I've never heard a bomb blast before - not in real life, at least.
I knew it was a bomb - I'd had an inkling: I'd heard a stream of sirens, going on for minutes at an end - not like one vehicle approaching or departing, nor one stuck in traffic, but a whole series of emergency vehicles. I'd checked the BBC website, and heard about an explosion at Liverpool street.
I was discussing some catalogue records with a colleague when we heard the retort. Load, sharp and short. Not like all the sundry bangs you hear round London all the time - differnt. We guessed King's Cross; and he looked up at the clock in justifiable worry, wondering if his wife would be getting into that station about then.
It was closer though, it was at Tavistock place. The retort we heard was people being torn apart on a bus. You can just about se my workplace - UCL - just a couple of streets away.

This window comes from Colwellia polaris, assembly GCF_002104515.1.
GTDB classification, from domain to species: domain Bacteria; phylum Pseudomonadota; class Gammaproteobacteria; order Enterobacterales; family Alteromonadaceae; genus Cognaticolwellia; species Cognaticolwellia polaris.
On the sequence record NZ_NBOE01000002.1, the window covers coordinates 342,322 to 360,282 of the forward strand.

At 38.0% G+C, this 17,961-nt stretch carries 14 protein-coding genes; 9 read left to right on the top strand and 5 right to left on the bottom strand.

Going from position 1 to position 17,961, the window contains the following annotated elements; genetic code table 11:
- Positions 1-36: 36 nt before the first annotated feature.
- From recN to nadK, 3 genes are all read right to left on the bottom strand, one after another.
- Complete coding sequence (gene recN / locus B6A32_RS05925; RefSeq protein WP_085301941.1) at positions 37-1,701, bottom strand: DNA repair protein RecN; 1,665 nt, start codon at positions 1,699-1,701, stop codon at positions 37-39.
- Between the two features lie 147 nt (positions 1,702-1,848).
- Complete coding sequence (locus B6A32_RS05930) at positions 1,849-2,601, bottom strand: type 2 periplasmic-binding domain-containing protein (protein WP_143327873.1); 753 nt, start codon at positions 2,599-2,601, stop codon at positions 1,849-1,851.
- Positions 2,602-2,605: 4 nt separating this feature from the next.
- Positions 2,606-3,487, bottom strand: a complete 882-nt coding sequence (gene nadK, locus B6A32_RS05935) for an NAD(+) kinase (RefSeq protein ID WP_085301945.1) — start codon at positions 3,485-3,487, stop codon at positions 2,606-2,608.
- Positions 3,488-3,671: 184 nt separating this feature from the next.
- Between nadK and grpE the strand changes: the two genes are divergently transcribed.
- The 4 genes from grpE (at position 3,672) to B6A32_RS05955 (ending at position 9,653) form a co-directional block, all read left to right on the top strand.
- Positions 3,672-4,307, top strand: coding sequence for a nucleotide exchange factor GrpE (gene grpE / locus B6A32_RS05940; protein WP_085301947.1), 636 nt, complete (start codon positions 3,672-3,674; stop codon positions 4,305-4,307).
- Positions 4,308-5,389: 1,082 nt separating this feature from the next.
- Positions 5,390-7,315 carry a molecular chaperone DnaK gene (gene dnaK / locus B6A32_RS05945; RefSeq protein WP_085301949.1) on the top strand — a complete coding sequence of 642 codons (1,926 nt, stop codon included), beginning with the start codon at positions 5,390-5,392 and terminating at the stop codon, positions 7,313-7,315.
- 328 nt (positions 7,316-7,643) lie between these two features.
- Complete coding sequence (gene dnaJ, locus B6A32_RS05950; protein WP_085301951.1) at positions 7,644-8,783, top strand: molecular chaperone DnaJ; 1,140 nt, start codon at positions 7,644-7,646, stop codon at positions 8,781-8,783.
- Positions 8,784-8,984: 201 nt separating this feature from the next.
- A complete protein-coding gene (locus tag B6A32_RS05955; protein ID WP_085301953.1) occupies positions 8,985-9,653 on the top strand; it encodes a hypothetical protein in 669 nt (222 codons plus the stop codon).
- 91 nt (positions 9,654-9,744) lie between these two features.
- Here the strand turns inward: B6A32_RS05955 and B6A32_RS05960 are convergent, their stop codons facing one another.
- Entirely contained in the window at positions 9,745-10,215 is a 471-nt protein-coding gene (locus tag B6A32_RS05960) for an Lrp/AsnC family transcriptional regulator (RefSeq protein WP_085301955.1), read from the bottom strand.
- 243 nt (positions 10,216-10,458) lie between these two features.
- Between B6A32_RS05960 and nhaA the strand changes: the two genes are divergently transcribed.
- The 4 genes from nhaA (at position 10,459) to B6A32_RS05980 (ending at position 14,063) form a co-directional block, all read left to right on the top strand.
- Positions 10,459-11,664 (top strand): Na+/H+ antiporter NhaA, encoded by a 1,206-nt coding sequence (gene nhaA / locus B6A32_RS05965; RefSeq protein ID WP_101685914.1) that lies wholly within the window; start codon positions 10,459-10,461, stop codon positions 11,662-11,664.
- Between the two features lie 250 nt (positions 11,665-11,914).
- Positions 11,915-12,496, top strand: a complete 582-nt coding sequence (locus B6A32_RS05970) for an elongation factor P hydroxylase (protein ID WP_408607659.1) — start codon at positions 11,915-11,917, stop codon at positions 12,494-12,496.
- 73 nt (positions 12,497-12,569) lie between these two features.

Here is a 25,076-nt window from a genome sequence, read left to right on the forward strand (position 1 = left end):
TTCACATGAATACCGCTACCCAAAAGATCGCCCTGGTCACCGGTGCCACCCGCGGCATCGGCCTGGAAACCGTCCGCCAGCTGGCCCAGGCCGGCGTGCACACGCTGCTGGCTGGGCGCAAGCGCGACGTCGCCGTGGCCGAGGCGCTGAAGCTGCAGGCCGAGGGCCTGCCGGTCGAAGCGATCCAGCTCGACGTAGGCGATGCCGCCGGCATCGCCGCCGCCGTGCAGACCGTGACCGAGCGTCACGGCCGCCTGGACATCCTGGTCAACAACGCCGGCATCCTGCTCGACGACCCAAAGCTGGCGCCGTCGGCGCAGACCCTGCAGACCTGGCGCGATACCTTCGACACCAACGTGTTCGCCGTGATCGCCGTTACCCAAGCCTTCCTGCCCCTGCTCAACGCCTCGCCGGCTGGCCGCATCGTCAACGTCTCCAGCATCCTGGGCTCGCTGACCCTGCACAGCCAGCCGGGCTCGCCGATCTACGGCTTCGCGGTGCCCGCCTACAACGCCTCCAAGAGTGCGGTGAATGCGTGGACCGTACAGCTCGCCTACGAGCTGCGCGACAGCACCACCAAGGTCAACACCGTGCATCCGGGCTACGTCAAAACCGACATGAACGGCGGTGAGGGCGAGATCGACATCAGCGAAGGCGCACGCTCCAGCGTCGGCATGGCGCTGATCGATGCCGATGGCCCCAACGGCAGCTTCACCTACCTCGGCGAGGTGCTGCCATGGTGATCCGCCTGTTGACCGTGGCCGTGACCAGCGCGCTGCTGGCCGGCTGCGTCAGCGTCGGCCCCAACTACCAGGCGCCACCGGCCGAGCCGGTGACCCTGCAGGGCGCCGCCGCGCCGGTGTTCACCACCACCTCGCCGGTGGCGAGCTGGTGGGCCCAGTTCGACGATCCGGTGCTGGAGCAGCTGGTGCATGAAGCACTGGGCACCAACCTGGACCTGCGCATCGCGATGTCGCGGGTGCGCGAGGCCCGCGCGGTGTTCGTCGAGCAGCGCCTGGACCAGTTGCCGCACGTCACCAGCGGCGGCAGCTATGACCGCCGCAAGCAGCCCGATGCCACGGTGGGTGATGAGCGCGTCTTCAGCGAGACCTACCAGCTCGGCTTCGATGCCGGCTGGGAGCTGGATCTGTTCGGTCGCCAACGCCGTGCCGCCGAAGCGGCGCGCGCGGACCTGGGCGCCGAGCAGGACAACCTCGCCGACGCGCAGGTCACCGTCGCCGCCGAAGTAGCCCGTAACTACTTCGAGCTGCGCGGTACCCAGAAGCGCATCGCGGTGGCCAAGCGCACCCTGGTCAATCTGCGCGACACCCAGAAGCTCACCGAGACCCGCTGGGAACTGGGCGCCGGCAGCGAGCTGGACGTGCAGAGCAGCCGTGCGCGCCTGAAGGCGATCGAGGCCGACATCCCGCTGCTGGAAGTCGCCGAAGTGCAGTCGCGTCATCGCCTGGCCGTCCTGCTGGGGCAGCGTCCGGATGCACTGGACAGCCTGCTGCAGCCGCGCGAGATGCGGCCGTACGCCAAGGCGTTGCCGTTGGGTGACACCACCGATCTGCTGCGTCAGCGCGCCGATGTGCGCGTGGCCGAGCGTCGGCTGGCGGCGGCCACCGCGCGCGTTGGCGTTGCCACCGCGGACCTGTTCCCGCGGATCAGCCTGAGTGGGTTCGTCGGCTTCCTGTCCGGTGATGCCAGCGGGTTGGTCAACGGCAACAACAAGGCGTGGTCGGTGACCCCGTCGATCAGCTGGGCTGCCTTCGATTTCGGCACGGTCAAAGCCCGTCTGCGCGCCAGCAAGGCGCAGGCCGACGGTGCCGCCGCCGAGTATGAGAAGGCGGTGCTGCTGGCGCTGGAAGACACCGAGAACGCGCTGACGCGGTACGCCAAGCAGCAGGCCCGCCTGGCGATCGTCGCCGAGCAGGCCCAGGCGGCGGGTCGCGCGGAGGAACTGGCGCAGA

At lunchtime, police and ambulances were everywhere - Gower street was closed to help them access.
We left work early - lots of people we're going to have a hard time getting home. It was raining as well - I thought perhaps God really is on their side then. I've never liked God anyway.
As I walked home down Hampstead road, among the strems of people walking that usually empty route, a quote from T.S. Elliott occurred to me.
A crowd flowed over London bridge. So many - I ahd no idea death had undone so many.Least, that's how I remmber it. I'm sure a crowd will have flowed over London bridge today. Just now, I've sen people walking down my strets with maps, clearly walking unfamiliar roads home.
The small mercy is not many sem to have died - many have ben maimed, and the fact it happened at all is bad enough.
I've nothing to add - today - now isn't the time for politics. Bastards.